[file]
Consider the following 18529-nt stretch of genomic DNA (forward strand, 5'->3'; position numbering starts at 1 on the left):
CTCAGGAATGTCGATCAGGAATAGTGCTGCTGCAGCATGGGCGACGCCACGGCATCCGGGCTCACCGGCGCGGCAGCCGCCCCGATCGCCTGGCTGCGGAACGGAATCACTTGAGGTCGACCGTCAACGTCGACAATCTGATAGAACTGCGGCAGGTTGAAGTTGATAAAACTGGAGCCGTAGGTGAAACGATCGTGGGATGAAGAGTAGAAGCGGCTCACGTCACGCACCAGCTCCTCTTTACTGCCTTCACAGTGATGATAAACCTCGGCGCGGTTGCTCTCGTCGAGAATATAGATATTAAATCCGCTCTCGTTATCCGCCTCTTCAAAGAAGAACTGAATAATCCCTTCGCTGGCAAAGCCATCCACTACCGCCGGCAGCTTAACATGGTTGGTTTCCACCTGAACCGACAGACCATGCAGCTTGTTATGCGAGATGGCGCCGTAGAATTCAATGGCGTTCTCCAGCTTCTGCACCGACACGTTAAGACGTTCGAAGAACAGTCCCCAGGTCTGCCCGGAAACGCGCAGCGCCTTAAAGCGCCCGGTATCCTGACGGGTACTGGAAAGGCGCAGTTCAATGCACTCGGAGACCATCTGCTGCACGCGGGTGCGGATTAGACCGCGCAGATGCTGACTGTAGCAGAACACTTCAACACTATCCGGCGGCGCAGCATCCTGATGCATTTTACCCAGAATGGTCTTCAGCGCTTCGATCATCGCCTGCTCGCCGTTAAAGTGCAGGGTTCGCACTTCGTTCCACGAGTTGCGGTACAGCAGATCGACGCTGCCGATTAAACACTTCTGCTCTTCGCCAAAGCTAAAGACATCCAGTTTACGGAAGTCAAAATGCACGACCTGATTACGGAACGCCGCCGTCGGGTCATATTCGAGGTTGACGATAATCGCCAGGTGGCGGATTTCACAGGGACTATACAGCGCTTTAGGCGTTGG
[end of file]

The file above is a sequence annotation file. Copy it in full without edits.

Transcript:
Consider the following 18529-nt stretch of genomic DNA (forward strand, 5'->3'; position numbering starts at 1 on the left):
CTCAGGAATGTCGATCAGGAATAGTGCTGCTGCAGCATGGGCGACGCCACGGCATCCGGGCTCACCGGCGCGGCAGCCGCCCCGATCGCCTGGCTGCGGAACGGAATCACTTGAGGTCGACCGTCAACGTCGACAATCTGATAGAACTGCGGCAGGTTGAAGTTGATAAAACTGGAGCCGTAGGTGAAACGATCGTGGGATGAAGAGTAGAAGCGGCTCACGTCACGCACCAGCTCCTCTTTACTGCCTTCACAGTGATGATAAACCTCGGCGCGGTTGCTCTCGTCGAGAATATAGATATTAAATCCGCTCTCGTTATCCGCCTCTTCAAAGAAGAACTGAATAATCCCTTCGCTGGCAAAGCCATCCACTACCGCCGGCAGCTTAACATGGTTGGTTTCCACCTGAACCGACAGACCATGCAGCTTGTTATGCGAGATGGCGCCGTAGAATTCAATGGCGTTCTCCAGCTTCTGCACCGACACGTTAAGACGTTCGAAGAACAGTCCCCAGGTCTGCCCGGAAACGCGCAGCGCCTTAAAGCGCCCGGTATCCTGACGGGTACTGGAAAGGCGCAGTTCAATGCACTCGGAGACCATCTGCTGCACGCGGGTGCGGATTAGACCGCGCAGATGCTGACTGTAGCAGAACACTTCAACACTATCCGGCGGCGCAGCATCCTGATGCATTTTACCCAGAATGGTCTTCAGCGCTTCGATCATCGCCTGCTCGCCGTTAAAGTGCAGGGTTCGCACTTCGTTCCACGAGTTGCGGTACAGCAGATCGACGCTGCCGATTAAACACTTCTGCTCTTCGCCAAAGCTAAAGACATCCAGTTTACGGAAGTCAAAATGCACGACCTGATTACGGAACGCCGCCGTCGGGTCATATTCGAGGTTGACGATAATCGCCAGGTGGCGGATTTCACAGGGACTATACAGCGCTTTAGGCGTTGG